I share these details because I believe they are pertinent to the Foundation. While I have many intelligent and capable friends, no one is working at this full-time. Roles and responsibilities are just being defined and the Director (that’s me) is still trying to let her body heal. Please be patient with our progress. I wish I could move faster but soon enough I will.

In the meantime, I will attempt to pull you into the education process I’ve started for myself and Waller. We are both reading a lot to help build a foundation of knowledge and that can benefit everyone. Stay tuned for more.

And finally as I mentioned in my video blog, thank you. The words of encouragement, the care packages for my family, the donations to WhitneyStrong Foundation. I couldn’t feel more loved or supported. I take this mission seriously and I will fight hard for all of us.

Interview with Good Morning America

So I am going to be on Good Morning America. Not to talk about how to balance motherhood and a demanding career, cool new recipes to make, or a movie or book review. I am going to be on Good Morning America because I was a victim of a mass shooting, shot 12 times, and survived. That sounds like good TV, right? We all love an underdog story. Here’s mine in a nutshell….Woman kisses her precious children and husband goodbye on the way to work on a typical Thursday. While walking into work on a conference call, she is shot 12 times by a mentally ill man that took the life of 3 innocent people. Miraculously, she lives. She suffers physical and emotional damage, but is grateful for life and lives happily ever after.

Sounds exciting… wouldn’t you want to watch an interview with me? Of course I will talk about all that on Good Morning America, but the reason I am most excited about this national television opportunity is to share the energy and passion I now have through The WhitneyStrong Foundation. My story does not end with my miraculous healing. My story is just beginning. I am angry. I am motivated. I feel an insatiable calling to live my life for the victims who died so senselessly. It’s what keeps me moving forward every day. I will not rest until we see action on reducing gun violence.

I hope you will be inspired by my interview. I am just like you – a mom, a wife, a sister, a daughter, a friend, a citizen – who just happened to have a thousand things go right to survive this ordeal. And who now just wants to make a difference and do everything to stop this from happening. Please tune in, let me know how you think I did!

Recovery In General

A lot of people are curious and wishing me a good recovery. I appreciate that, thank you! Although I was hit in the chest multiple times, it’s actually my right arm that has the most damage, with breaks in my humerus, radial head, and ulna. After nearly a 7-hour surgery, lots of screws, a few plates, and one antibiotic cement spacer, I am on my way to healing. I will need one more surgery to replace the spacer with a piece of bone graft from my hip or femur in about a month, and then hope to do more rehabbing as I work to regain functionality. Apparently, I shouldn’t expect to throw a football the way I once did or ever fully straighten my right arm, but hey, I can live with that.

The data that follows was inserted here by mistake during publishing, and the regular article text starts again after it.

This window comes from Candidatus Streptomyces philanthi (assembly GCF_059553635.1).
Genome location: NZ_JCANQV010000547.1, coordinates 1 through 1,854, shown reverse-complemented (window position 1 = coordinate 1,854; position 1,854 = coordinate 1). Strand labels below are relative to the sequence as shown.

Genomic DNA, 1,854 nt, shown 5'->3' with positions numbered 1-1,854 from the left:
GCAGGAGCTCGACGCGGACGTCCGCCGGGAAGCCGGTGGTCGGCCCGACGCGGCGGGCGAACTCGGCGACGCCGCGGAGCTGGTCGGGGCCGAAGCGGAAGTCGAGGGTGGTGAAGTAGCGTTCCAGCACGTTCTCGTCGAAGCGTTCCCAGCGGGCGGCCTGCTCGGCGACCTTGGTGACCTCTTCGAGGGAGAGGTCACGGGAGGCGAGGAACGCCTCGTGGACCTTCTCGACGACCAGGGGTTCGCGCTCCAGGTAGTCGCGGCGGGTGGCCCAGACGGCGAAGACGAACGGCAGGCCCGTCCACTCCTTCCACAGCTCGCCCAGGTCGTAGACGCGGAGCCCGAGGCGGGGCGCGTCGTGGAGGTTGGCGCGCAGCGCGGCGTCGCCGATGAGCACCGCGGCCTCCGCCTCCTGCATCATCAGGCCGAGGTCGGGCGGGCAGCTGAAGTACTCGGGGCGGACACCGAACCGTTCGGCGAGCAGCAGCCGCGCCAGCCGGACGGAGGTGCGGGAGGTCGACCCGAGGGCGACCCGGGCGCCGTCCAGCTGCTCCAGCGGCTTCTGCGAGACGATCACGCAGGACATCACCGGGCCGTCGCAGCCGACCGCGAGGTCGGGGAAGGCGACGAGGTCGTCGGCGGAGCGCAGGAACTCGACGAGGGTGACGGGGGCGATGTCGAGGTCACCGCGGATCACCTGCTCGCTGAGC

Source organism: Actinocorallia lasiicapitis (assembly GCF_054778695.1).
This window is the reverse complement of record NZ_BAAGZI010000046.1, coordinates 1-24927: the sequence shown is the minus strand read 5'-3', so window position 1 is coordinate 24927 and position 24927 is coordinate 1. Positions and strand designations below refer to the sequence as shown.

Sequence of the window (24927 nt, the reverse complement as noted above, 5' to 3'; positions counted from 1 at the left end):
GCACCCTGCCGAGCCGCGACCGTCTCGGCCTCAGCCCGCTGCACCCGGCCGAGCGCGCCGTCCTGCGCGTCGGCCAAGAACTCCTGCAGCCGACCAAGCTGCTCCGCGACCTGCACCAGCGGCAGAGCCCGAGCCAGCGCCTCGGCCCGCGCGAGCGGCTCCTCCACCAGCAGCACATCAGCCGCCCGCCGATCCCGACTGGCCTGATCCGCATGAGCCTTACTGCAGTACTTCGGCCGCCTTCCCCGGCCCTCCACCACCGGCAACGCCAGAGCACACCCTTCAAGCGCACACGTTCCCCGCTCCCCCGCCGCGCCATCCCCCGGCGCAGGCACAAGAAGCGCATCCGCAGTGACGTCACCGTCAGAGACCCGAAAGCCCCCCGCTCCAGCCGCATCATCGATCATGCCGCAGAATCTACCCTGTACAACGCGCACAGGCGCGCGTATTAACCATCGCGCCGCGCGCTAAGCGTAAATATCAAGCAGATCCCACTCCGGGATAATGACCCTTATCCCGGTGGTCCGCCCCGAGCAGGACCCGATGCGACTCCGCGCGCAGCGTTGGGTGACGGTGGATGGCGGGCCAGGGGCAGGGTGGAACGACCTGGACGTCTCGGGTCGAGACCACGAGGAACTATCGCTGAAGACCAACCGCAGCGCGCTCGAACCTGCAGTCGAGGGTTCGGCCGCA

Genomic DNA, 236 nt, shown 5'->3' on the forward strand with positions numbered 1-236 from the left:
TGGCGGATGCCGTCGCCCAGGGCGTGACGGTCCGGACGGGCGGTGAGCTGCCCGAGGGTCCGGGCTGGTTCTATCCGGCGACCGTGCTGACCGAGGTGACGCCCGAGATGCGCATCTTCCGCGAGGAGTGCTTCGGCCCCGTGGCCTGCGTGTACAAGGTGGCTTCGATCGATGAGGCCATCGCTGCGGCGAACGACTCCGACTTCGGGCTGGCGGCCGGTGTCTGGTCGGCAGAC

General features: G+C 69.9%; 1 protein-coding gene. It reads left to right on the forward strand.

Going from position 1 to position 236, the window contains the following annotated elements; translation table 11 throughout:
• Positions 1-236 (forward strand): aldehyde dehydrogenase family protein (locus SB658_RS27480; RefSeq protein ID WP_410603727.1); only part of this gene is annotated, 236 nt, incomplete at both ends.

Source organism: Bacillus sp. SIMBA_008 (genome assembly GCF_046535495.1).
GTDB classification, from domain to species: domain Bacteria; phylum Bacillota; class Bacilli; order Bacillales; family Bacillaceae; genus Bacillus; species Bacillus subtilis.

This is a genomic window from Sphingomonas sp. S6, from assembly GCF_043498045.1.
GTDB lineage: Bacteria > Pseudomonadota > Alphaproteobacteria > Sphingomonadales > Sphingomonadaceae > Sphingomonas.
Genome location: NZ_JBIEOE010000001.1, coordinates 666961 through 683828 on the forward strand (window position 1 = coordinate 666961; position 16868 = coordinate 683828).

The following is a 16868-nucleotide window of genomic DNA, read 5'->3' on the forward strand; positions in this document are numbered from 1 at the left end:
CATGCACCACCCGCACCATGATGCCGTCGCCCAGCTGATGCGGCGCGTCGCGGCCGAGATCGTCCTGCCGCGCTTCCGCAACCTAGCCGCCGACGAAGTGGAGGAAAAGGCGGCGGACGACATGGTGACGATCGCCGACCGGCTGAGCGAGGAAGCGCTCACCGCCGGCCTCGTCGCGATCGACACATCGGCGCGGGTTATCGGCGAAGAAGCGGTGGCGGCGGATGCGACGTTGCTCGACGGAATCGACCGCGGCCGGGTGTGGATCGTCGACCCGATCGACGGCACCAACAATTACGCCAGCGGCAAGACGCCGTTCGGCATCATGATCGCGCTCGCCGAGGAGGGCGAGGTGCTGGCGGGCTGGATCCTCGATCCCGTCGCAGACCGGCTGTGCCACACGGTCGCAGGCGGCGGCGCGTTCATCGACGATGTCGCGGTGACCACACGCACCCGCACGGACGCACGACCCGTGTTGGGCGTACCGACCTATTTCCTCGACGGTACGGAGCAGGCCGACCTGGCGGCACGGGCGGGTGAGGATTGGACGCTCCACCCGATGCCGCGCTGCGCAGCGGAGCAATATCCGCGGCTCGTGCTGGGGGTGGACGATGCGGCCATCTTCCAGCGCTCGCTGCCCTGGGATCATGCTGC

My other wounds are healing nicely. Believe it or not, they are now protected with only Band-Aids and Neosporin. One of the bullets that hit my left arm has caused nerve damage and I have some pretty painful sensations in that hand. I am right-handed so daily tasks have been difficult. Specifically typing. While the doctors are uncertain if this pain will subside, I’m hopeful it will. On the plus side, I starting using talk-to-text a lot more and for the most part, it has been an amazing tool. The down side, I have discovered that I actually do have an accent and sometimes it doesn’t understand me. Without the full use of my arms and hands, it has led to some pretty comical moments.

The hardest part has been that I can’t move at my previous pace and that basic tasks are extremely difficult. I can’t drive obviously, shower alone, lift anything, hold my children, eat without dropping food on myself, or anything that requires the use of both arms. I can walk around just fine and sit down ok, but that’s really it. I am looking forward to getting back to normal after my second surgery and intense physical therapy!

Emotionally, I am doing well. I haven’t had any symptoms of PTSD, which my therapist says is very encouraging. I never saw what was going on when I was shot. I didn’t see a shadow of the shooter, know where he was, or see anything that was happening. I was in my own isolated, terrified world when I was stuck in that revolving door. I believe, that isolation and not seeing him has really helped with my emotional healing. I haven’t experience flashbacks, or episodes of depression or crying. When I cry today, it is for the three victims who died. It is for their families who will no longer be able to hold their loved ones in their arms. I am grateful that I am able to push forward with my cause and my renewed sense of being.

Loved ones around me would probably wish I would slow down, rest, and take my time getting back to the real world. But there is no time. Since Sept. 6, there have been five more mass shootings (at least) – in 3 weeks! My wounds will heal. Others’ will not. There is no more time to wait and rest.